Personal Assistance and Social Recreation Services– What’s the Difference?
Socialization is a key part of who we are as humans. A core pillar of Maslow’s hierarchy of Needs is to be loved and have a sense of belonging.
24 Hour Home Care, an award-winning non-medical in-home care provider, offers two programs that help people with intellectual and developmental disabilities make social connections with their peers and community- Personal Assistance and Social Recreation. Though the two are very similar, there are differences between personal assistance and social recreation.
What is Personal Assistance?
Personal Assistance is a program that empowers people with disabilities to live independent lives. With Personal Assistance, your loved one is provided with a long-term Direct Service Provider (DSP) to help with tasks that would otherwise be difficult. No two Personal Assistance plans look the same. Each one is tailored to a client’s individual needs. For some, the DSP can help your loved one get ready for the day and assist with essential errands. In other cases, the DSP helps your loved one integrate with their local community through goal-oriented activities like community sports, group classes, and other enrichment activities.
The main objective of Personal Assistance programming is to enhance the overall quality of life for the client and their family. With a DSP, your loved one can receive help with meal prepping, attending day programs, or visiting the library.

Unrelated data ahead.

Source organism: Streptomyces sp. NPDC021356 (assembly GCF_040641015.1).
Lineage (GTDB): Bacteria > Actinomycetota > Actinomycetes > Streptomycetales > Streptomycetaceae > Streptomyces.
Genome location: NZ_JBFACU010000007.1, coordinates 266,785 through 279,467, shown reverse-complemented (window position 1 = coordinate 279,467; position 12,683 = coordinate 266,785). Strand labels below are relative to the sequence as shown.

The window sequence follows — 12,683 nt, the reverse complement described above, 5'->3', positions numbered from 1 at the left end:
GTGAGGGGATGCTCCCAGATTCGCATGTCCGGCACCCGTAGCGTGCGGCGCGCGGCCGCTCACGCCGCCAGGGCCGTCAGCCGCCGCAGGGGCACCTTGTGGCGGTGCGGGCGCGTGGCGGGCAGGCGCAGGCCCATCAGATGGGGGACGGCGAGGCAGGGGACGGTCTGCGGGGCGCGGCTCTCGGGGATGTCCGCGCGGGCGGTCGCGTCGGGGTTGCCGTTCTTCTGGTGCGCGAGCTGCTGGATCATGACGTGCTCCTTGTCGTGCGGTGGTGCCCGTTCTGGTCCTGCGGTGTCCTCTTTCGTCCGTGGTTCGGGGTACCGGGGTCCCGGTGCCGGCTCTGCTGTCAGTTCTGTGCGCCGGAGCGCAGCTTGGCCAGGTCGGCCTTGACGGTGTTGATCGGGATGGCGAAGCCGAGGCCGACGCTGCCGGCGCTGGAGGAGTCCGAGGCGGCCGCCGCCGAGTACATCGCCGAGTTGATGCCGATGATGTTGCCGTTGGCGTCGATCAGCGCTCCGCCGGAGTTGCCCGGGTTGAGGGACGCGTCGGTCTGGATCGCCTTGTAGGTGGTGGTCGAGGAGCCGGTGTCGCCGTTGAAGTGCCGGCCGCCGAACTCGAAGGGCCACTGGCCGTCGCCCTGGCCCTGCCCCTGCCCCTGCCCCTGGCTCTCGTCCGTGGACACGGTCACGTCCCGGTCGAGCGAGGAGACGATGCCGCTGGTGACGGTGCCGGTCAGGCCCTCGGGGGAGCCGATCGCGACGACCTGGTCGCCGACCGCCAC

For example, Rob is a young adult with Down syndrome who needs extra help with activities for daily living. His parents chose a neighbor friend to be Rob’s DSP. Rob’s DSP arrives every morning and starts by making Rob breakfast and making sure he takes his medication. With help from his DSP, Rob can go to the park and participate in a community art class. The DSP also helps Rob with grocery shopping and chores around the house. Oftentimes, his DSP also helps prepare meals for the week.
What is Social Recreation?
Social Recreation provides clients with fun and accessible activities that are linked to physical, social, and emotional well-being. This helps provide clients with a balanced and more fulfilling life. During the 2008 recession, Social Recreation was put on pause, and only started up again recently.
The program provides social and health equity for people with developmental disabilities by empowering them with guided recreational support. 24 Hour Home Care helps facilitate this service by working directly with a chosen provider and training them to identify appropriate activities based on a client’s interests and goals. The provider then works with the family being served to set and meet benchmarks and goals.
For example, Julie is a 7-year-old with Autism and has a hard time socializing with kids at school and in her neighborhood. She has a special interest in playing soccer. After enrolling in the Social Recreation program, Julie’s family chose her aunt to be her Social Recreation coach. Julie works one-on-one with her aunt to reach goals like sharing, teamwork, and basic soccer skills. The pair works together for a few hours every day to help Julie meet her goals and eventually join a community soccer team.